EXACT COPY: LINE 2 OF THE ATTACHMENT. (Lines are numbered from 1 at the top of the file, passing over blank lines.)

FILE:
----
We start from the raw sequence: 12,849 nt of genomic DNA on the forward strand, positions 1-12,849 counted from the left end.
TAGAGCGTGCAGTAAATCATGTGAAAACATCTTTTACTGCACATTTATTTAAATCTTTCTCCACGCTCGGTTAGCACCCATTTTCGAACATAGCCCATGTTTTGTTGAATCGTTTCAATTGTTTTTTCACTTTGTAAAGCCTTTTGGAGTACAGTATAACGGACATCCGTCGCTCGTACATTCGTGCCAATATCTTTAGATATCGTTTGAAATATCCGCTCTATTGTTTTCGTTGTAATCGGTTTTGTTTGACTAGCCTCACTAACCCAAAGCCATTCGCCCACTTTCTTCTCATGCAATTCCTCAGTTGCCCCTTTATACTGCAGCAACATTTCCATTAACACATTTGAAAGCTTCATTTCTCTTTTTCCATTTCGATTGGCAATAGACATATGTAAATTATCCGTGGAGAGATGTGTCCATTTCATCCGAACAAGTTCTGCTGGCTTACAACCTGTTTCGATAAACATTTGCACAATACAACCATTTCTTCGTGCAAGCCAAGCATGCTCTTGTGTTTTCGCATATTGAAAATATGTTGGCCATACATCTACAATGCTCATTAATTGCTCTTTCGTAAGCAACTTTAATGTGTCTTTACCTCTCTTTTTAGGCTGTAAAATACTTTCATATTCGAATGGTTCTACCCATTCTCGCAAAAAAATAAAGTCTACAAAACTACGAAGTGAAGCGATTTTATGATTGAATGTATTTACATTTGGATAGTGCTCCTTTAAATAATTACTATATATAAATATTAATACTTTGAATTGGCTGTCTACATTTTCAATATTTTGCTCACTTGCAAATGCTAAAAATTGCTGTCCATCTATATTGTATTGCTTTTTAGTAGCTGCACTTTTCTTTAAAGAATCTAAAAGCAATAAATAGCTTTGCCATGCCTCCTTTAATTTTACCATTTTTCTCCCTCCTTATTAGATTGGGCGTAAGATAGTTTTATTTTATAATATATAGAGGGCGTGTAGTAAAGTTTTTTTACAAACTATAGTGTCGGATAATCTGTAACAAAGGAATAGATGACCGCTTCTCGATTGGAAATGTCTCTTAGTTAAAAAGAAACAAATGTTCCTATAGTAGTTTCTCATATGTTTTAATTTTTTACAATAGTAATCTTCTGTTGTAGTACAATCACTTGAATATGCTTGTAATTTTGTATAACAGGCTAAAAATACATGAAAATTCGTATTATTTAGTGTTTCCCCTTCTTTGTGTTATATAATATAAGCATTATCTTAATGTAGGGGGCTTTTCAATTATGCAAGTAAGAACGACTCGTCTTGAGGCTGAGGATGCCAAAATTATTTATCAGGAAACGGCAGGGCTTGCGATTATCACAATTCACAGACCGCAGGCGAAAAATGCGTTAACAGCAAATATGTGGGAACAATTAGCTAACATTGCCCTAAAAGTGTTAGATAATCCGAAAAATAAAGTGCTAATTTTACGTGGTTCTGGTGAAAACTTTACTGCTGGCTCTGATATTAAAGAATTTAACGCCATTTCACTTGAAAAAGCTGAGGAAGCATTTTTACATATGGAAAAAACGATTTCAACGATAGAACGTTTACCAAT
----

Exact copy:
TAGAGCGTGCAGTAAATCATGTGAAAACATCTTTTACTGCACATTTATTTAAATCTTTCTCCACGCTCGGTTAGCACCCATTTTCGAACATAGCCCATGTTTTGTTGAATCGTTTCAATTGTTTTTTCACTTTGTAAAGCCTTTTGGAGTACAGTATAACGGACATCCGTCGCTCGTACATTCGTGCCAATATCTTTAGATATCGTTTGAAATATCCGCTCTATTGTTTTCGTTGTAATCGGTTTTGTTTGACTAGCCTCACTAACCCAAAGCCATTCGCCCACTTTCTTCTCATGCAATTCCTCAGTTGCCCCTTTATACTGCAGCAACATTTCCATTAACACATTTGAAAGCTTCATTTCTCTTTTTCCATTTCGATTGGCAATAGACATATGTAAATTATCCGTGGAGAGATGTGTCCATTTCATCCGAACAAGTTCTGCTGGCTTACAACCTGTTTCGATAAACATTTGCACAATACAACCATTTCTTCGTGCAAGCCAAGCATGCTCTTGTGTTTTCGCATATTGAAAATATGTTGGCCATACATCTACAATGCTCATTAATTGCTCTTTCGTAAGCAACTTTAATGTGTCTTTACCTCTCTTTTTAGGCTGTAAAATACTTTCATATTCGAATGGTTCTACCCATTCTCGCAAAAAAATAAAGTCTACAAAACTACGAAGTGAAGCGATTTTATGATTGAATGTATTTACATTTGGATAGTGCTCCTTTAAATAATTACTATATATAAATATTAATACTTTGAATTGGCTGTCTACATTTTCAATATTTTGCTCACTTGCAAATGCTAAAAATTGCTGTCCATCTATATTGTATTGCTTTTTAGTAGCTGCACTTTTCTTTAAAGAATCTAAAAGCAATAAATAGCTTTGCCATGCCTCCTTTAATTTTACCATTTTTCTCCCTCCTTATTAGATTGGGCGTAAGATAGTTTTATTTTATAATATATAGAGGGCGTGTAGTAAAGTTTTTTTACAAACTATAGTGTCGGATAATCTGTAACAAAGGAATAGATGACCGCTTCTCGATTGGAAATGTCTCTTAGTTAAAAAGAAACAAATGTTCCTATAGTAGTTTCTCATATGTTTTAATTTTTTACAATAGTAATCTTCTGTTGTAGTACAATCACTTGAATATGCTTGTAATTTTGTATAACAGGCTAAAAATACATGAAAATTCGTATTATTTAGTGTTTCCCCTTCTTTGTGTTATATAATATAAGCATTATCTTAATGTAGGGGGCTTTTCAATTATGCAAGTAAGAACGACTCGTCTTGAGGCTGAGGATGCCAAAATTATTTATCAGGAAACGGCAGGGCTTGCGATTATCACAATTCACAGACCGCAGGCGAAAAATGCGTTAACAGCAAATATGTGGGAACAATTAGCTAACATTGCCCTAAAAGTGTTAGATAATCCGAAAAATAAAGTGCTAATTTTACGTGGTTCTGGTGAAAACTTTACTGCTGGCTCTGATATTAAAGAATTTAACGCCATTTCACTTGAAAAAGCTGAGGAAGCATTTTTACATATGGAAAAAACGATTTCAACGATAGAACGTTTACCAAT